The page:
Peter Huber–The Bottomless Well–Videos

Posted on February 4, 2010. Filed under: Blogroll, Climate, Communications, Computers, Economics, Education, Employment, Federal Government, Fiscal Policy, government, government spending, history, Language, Law, Life, Links, media, People, Philosophy, Politics, Quotations, Raves, Regulations, Resources, Science, Security, Taxes, Technology, Video, Wisdom | Tags: , , |



THE BOTTOMLESS WELL: Are We Running out of Energy?

CNN: Global oil reserves

Myth: The World is Running Out of Oil

Background Articles and Videos

Peter Huber

“…Peter William Huber is a partner at the law firm of Kellogg, Huber, Hansen, Todd, Evans & Figel, and an author and senior fellow at the Manhattan Institute. He is credited with articulating a conservative approach to environmentalism in his 2000 book, Hard Green: Saving the Environment from the Environmentalists,[1] and (incorrectly) with coining the term Junk Science in 1991.[2]

Huber earned a law degree from Harvard University in 1982, and a doctorate in mechanical engineering from Massachusetts Institute of Technology. Huber graduated number one in his class at Harvard while also working as a professor at MIT. He then clerked on the DC Circuit Court of Appeals for Ruth Bader Ginsburg, and on the U.S. Supreme Court for Sandra Day O’Connor.[3]  …”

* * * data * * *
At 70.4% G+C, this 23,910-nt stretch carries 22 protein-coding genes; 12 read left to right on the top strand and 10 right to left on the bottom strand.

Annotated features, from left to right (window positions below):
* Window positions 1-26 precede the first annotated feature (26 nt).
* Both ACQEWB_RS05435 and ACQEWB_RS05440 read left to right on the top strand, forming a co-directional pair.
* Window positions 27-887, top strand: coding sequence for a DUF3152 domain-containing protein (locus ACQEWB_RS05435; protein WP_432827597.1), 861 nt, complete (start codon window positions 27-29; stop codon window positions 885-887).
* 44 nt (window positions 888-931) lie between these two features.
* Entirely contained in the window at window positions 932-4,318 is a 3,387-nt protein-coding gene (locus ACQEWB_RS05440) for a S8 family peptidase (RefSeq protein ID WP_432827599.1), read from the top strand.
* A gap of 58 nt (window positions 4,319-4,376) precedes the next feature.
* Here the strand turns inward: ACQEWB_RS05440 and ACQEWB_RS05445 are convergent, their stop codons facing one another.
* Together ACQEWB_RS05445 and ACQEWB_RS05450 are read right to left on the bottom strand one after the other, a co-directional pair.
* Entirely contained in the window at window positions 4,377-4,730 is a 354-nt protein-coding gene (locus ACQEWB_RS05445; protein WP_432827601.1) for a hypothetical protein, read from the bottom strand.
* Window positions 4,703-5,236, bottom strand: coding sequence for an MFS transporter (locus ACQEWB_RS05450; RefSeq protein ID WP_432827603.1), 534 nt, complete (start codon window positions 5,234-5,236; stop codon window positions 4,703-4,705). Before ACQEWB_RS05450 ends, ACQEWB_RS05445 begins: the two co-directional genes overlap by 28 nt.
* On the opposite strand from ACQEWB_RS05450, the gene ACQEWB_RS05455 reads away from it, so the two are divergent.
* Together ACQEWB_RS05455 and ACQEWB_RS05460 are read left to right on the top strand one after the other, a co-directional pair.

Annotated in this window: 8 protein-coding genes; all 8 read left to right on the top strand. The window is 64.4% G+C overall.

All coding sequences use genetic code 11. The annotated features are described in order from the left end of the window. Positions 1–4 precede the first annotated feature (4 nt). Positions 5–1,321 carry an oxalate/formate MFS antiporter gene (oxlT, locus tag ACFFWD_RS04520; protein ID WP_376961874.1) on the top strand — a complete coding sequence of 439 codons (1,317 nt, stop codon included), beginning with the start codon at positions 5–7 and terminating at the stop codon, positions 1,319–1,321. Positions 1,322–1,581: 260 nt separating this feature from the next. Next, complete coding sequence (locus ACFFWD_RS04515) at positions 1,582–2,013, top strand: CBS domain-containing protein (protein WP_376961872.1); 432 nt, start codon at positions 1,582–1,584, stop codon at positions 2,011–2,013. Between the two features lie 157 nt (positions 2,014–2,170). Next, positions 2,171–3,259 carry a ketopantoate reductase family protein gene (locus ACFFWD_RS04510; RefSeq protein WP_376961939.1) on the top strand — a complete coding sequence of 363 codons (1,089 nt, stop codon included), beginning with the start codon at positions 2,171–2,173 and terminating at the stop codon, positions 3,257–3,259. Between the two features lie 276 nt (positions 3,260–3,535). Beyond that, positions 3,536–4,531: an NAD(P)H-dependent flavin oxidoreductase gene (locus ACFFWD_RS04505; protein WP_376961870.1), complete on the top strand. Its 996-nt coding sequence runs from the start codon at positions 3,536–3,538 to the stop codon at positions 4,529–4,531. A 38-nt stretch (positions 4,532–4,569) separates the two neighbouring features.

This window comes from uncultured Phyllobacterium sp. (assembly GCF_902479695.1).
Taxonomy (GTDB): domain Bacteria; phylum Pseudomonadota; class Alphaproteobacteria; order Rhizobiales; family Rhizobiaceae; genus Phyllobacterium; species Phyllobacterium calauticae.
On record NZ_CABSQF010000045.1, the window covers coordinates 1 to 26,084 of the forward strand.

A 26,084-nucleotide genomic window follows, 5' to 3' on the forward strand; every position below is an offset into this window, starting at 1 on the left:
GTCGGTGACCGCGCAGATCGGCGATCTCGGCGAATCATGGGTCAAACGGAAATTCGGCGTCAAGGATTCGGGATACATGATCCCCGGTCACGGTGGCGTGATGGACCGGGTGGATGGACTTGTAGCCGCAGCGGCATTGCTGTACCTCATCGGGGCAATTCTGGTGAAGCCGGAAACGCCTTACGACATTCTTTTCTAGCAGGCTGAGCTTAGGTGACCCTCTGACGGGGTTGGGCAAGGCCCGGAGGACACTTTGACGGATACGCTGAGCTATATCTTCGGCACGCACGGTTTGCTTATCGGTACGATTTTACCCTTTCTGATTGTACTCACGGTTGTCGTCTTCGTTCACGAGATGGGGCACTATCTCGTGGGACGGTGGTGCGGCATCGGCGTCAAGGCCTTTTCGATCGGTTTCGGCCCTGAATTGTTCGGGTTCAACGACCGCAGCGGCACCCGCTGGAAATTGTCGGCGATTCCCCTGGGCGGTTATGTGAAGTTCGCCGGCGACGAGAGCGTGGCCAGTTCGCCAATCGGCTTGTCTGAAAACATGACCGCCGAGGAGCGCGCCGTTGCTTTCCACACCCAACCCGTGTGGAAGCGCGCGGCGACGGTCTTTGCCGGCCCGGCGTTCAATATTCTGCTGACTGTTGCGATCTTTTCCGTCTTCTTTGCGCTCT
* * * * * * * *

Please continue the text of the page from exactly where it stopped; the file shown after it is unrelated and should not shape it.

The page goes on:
“… Books

  • Huber, Peter (1988). Liability:The Legal Revolution & Its Consequences. Basic Books
  • Huber, Peter (1991). The Liability Maze: The Impact of Liability Law on Safety and Innovation. Brookings Institution Press. ISBN 978-0815737612
  • Foster, Kenneth R.; Peter W. Huber (1999). Judging Science: Scientific Knowledge and the Federal Courts. MIT Press. ISBN 978-0262561204
  • Huber, Peter; Mark P. Mills (2005). The Bottomless Well: The twilight of Fuel, The Virtue of Waste and Why we will Never Run Out Of Energy. Basic Books. ISBN 978-0465031177. …”

The Bottomless Well by Peter W. Huber

“…The things we think we know about energy are mostly myths. A better understanding will radically change our views and policies on a number of very controversial issues.

This book would be useful to any class that wants to look at both sides of US energy policy, since it presents the contrarian case that using more energy is a good thing. The basic premise is that using more energy increases our ability to find more energy and to invent new ways to improve energy efficiency, and that restricting energy use actually boosts energy demand. Filled with charts and illustrations, the authors present their case well, but they give short shrift to some of the problems with increased energy use, including global warming and the destruction of habitat. Understand that the two authors, a conservative think tank pundit and a Reaganite venture capitalist, come from the extreme right politically. They did feel the need to write a preface to the paperback edition that points out that gasoline had not been priced at $3 a gallon when they wrote the book. This book sometimes reads like a neo-conservative bible rather than a purely scientific text and will be used as justification for the US’s consumption of 25% of most sources of energy in the world (gasoline use tops 43%), but its main use will be by debate teams or for Socratic discussions. …”

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